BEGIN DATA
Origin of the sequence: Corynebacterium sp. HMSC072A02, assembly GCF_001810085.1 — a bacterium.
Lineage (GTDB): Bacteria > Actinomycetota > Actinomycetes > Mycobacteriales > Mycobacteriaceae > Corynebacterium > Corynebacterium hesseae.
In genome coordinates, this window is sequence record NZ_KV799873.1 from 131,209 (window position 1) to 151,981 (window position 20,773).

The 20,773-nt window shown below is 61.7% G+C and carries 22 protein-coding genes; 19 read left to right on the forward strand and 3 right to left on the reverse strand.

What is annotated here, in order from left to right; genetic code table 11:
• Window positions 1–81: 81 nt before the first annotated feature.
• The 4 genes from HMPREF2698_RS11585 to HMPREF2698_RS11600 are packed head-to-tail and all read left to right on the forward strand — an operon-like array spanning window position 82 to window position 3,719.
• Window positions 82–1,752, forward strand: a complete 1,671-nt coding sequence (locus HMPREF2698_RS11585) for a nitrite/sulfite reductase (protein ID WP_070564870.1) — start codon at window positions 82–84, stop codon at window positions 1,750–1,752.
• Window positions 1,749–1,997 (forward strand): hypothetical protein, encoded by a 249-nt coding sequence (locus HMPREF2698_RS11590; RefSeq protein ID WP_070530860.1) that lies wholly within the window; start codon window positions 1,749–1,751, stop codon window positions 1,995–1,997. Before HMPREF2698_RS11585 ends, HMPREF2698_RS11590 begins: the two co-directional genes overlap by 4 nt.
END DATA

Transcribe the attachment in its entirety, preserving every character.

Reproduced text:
Origin of the sequence: Corynebacterium sp. HMSC072A02, assembly GCF_001810085.1 — a bacterium.
Lineage (GTDB): Bacteria > Actinomycetota > Actinomycetes > Mycobacteriales > Mycobacteriaceae > Corynebacterium > Corynebacterium hesseae.
In genome coordinates, this window is sequence record NZ_KV799873.1 from 131,209 (window position 1) to 151,981 (window position 20,773).

The 20,773-nt window shown below is 61.7% G+C and carries 22 protein-coding genes; 19 read left to right on the forward strand and 3 right to left on the reverse strand.

What is annotated here, in order from left to right; genetic code table 11:
• Window positions 1–81: 81 nt before the first annotated feature.
• The 4 genes from HMPREF2698_RS11585 to HMPREF2698_RS11600 are packed head-to-tail and all read left to right on the forward strand — an operon-like array spanning window position 82 to window position 3,719.
• Window positions 82–1,752, forward strand: a complete 1,671-nt coding sequence (locus HMPREF2698_RS11585) for a nitrite/sulfite reductase (protein ID WP_070564870.1) — start codon at window positions 82–84, stop codon at window positions 1,750–1,752.
• Window positions 1,749–1,997 (forward strand): hypothetical protein, encoded by a 249-nt coding sequence (locus HMPREF2698_RS11590; RefSeq protein ID WP_070530860.1) that lies wholly within the window; start codon window positions 1,749–1,751, stop codon window positions 1,995–1,997. Before HMPREF2698_RS11585 ends, HMPREF2698_RS11590 begins: the two co-directional genes overlap by 4 nt.